The Bucks Free Press has won a two-year fight to find out how much money had been raised at two controversial speed camera sites in High Wycombe.
Details were released after the Free Press took the Information Commissioner’s decision to appeal and it was overturned by the Information Tribunal.
And it said the battle proved to be worthwhile when it was revealed that £1.2m in revenue had been made from fines.
The paper first submitted a freedom of information request in a bid to get the figures in April 2005.
But after having multiple requests turned down – and an appeal rejected by the Information Commissioner – details have finally been made public by Thames Valley Safer Roads Partnership.
Deputy news editor Wil Longbottom said: “We were fairly surprised (to get the information) because we didn’t think we would win.
“It was a long process but it was good to get the information published on something that has had so much feedback from the public.
“There was such public interest in the siting of the cameras and how much money was being made from them and we didn’t accept the reasons when our requests were rejected.”
The Free Press launched its campaign after motorists complained about the siting of the mobile cameras on the notorious Marlow Hill in High Wycombe, one of which was just metres before the speed limit switched from 30mph to 40mph.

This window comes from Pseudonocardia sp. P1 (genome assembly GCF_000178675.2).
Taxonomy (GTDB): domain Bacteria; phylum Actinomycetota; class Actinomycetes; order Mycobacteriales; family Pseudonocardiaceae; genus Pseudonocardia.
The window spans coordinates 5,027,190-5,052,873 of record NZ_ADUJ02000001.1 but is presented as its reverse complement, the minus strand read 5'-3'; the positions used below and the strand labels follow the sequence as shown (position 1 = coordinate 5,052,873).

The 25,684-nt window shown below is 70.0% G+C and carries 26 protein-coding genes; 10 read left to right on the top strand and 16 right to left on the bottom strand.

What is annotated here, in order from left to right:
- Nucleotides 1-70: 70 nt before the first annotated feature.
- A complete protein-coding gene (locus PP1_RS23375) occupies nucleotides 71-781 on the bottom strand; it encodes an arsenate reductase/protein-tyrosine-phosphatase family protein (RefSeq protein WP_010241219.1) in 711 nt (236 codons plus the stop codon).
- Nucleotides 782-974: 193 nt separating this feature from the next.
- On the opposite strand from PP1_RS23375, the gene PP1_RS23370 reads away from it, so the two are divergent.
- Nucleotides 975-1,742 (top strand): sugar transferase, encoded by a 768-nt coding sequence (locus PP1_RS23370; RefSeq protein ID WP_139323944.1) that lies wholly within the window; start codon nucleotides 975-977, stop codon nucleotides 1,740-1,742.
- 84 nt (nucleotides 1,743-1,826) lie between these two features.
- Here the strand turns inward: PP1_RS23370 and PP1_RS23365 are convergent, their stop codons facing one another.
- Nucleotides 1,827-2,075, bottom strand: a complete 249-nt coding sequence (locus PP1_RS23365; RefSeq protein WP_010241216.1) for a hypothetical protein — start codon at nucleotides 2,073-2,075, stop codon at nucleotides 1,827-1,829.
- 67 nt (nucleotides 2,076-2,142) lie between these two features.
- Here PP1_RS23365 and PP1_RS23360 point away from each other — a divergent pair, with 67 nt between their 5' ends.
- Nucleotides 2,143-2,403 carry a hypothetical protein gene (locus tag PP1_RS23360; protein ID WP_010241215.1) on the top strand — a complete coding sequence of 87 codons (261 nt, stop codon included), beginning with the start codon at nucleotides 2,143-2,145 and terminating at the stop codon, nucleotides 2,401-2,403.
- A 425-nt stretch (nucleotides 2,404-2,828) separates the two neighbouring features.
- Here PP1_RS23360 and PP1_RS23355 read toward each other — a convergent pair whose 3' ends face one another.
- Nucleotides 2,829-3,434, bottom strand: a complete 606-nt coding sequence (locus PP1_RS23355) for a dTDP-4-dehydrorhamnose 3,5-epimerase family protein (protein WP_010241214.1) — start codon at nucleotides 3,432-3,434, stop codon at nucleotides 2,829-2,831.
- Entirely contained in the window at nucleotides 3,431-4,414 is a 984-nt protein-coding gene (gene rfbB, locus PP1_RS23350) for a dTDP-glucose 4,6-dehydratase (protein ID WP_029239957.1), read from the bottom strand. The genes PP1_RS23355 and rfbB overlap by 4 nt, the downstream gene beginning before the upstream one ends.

In April 2005 it asked Thames Valley Safer Roads Partnership for the number of speeding tickets issued at two camera sites, but the request was refused on the grounds of prejudicing the prosecution of offenders.
The paper asked for the information again in August 2005, but it was again rejected – on the grounds that motorists would be able to work out the likelihood of being prosecuted.
Initially the partnership’s decision was backed by the Information Commissioner which agreed with TVSRP that the figures should not be revealed on the grounds that drivers could work out the likelihood of being caught.
But the paper took the decision to appeal and it was overturned by the Information Tribunal, which gave the TVSRP 20 working days to release the information.
It revealed that more than 21,000 people were given speeding tickets between November 2002 and December 2006 – netting the partnership £1,215,720 in revenue.